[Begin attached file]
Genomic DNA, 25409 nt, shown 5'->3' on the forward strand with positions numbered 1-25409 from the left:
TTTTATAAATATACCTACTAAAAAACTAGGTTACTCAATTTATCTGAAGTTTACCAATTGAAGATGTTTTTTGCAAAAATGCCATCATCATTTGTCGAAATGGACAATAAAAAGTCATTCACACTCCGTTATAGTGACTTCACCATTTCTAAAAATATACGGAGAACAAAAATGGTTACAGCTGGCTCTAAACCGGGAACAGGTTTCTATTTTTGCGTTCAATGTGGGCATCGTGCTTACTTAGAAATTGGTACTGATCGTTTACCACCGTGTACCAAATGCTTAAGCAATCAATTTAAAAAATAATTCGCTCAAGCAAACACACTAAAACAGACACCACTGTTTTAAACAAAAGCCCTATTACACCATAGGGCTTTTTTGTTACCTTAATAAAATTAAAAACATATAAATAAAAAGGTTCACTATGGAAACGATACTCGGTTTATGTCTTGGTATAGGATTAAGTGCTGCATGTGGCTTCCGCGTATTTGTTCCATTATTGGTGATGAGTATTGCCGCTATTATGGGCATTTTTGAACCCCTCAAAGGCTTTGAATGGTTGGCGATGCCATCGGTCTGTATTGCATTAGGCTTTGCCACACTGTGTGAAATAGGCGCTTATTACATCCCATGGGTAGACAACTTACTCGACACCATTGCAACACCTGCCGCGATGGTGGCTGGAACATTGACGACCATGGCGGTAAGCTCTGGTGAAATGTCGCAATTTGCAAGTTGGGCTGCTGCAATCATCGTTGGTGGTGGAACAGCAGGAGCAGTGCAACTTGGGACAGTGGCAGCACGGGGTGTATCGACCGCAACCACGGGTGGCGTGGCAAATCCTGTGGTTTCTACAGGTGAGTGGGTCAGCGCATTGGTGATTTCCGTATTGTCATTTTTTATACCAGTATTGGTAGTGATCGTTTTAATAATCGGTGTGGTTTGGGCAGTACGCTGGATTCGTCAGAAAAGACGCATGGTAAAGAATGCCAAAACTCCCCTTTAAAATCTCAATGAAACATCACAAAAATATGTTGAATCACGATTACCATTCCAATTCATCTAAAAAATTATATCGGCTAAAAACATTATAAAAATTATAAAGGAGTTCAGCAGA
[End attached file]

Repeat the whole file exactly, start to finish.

Genomic DNA, 25409 nt, shown 5'->3' on the forward strand with positions numbered 1-25409 from the left:
TTTTATAAATATACCTACTAAAAAACTAGGTTACTCAATTTATCTGAAGTTTACCAATTGAAGATGTTTTTTGCAAAAATGCCATCATCATTTGTCGAAATGGACAATAAAAAGTCATTCACACTCCGTTATAGTGACTTCACCATTTCTAAAAATATACGGAGAACAAAAATGGTTACAGCTGGCTCTAAACCGGGAACAGGTTTCTATTTTTGCGTTCAATGTGGGCATCGTGCTTACTTAGAAATTGGTACTGATCGTTTACCACCGTGTACCAAATGCTTAAGCAATCAATTTAAAAAATAATTCGCTCAAGCAAACACACTAAAACAGACACCACTGTTTTAAACAAAAGCCCTATTACACCATAGGGCTTTTTTGTTACCTTAATAAAATTAAAAACATATAAATAAAAAGGTTCACTATGGAAACGATACTCGGTTTATGTCTTGGTATAGGATTAAGTGCTGCATGTGGCTTCCGCGTATTTGTTCCATTATTGGTGATGAGTATTGCCGCTATTATGGGCATTTTTGAACCCCTCAAAGGCTTTGAATGGTTGGCGATGCCATCGGTCTGTATTGCATTAGGCTTTGCCACACTGTGTGAAATAGGCGCTTATTACATCCCATGGGTAGACAACTTACTCGACACCATTGCAACACCTGCCGCGATGGTGGCTGGAACATTGACGACCATGGCGGTAAGCTCTGGTGAAATGTCGCAATTTGCAAGTTGGGCTGCTGCAATCATCGTTGGTGGTGGAACAGCAGGAGCAGTGCAACTTGGGACAGTGGCAGCACGGGGTGTATCGACCGCAACCACGGGTGGCGTGGCAAATCCTGTGGTTTCTACAGGTGAGTGGGTCAGCGCATTGGTGATTTCCGTATTGTCATTTTTTATACCAGTATTGGTAGTGATCGTTTTAATAATCGGTGTGGTTTGGGCAGTACGCTGGATTCGTCAGAAAAGACGCATGGTAAAGAATGCCAAAACTCCCCTTTAAAATCTCAATGAAACATCACAAAAATATGTTGAATCACGATTACCATTCCAATTCATCTAAAAAATTATATCGGCTAAAAACATTATAAAAATTATAAAGGAGTTCAGCAGA